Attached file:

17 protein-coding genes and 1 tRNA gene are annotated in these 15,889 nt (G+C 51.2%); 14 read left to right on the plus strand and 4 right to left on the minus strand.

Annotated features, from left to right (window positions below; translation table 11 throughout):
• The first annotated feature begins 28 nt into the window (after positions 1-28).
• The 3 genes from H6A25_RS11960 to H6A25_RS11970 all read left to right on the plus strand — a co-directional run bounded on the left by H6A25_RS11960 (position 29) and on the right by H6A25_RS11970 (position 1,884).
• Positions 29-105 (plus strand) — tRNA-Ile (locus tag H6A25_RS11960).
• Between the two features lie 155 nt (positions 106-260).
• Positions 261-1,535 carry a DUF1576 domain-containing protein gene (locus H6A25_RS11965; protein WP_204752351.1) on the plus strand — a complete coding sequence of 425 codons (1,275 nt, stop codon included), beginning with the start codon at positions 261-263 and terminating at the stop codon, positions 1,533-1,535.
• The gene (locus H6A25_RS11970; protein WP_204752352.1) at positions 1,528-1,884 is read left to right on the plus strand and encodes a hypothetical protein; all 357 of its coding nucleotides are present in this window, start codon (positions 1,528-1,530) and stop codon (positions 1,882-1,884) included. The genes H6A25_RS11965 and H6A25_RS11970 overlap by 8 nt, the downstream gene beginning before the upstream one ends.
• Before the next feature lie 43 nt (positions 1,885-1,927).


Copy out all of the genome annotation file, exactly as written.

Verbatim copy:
17 protein-coding genes and 1 tRNA gene are annotated in these 15,889 nt (G+C 51.2%); 14 read left to right on the plus strand and 4 right to left on the minus strand.

Annotated features, from left to right (window positions below; translation table 11 throughout):
• The first annotated feature begins 28 nt into the window (after positions 1-28).
• The 3 genes from H6A25_RS11960 to H6A25_RS11970 all read left to right on the plus strand — a co-directional run bounded on the left by H6A25_RS11960 (position 29) and on the right by H6A25_RS11970 (position 1,884).
• Positions 29-105 (plus strand) — tRNA-Ile (locus tag H6A25_RS11960).
• Between the two features lie 155 nt (positions 106-260).
• Positions 261-1,535 carry a DUF1576 domain-containing protein gene (locus H6A25_RS11965; protein WP_204752351.1) on the plus strand — a complete coding sequence of 425 codons (1,275 nt, stop codon included), beginning with the start codon at positions 261-263 and terminating at the stop codon, positions 1,533-1,535.
• The gene (locus H6A25_RS11970; protein WP_204752352.1) at positions 1,528-1,884 is read left to right on the plus strand and encodes a hypothetical protein; all 357 of its coding nucleotides are present in this window, start codon (positions 1,528-1,530) and stop codon (positions 1,882-1,884) included. The genes H6A25_RS11965 and H6A25_RS11970 overlap by 8 nt, the downstream gene beginning before the upstream one ends.
• Before the next feature lie 43 nt (positions 1,885-1,927).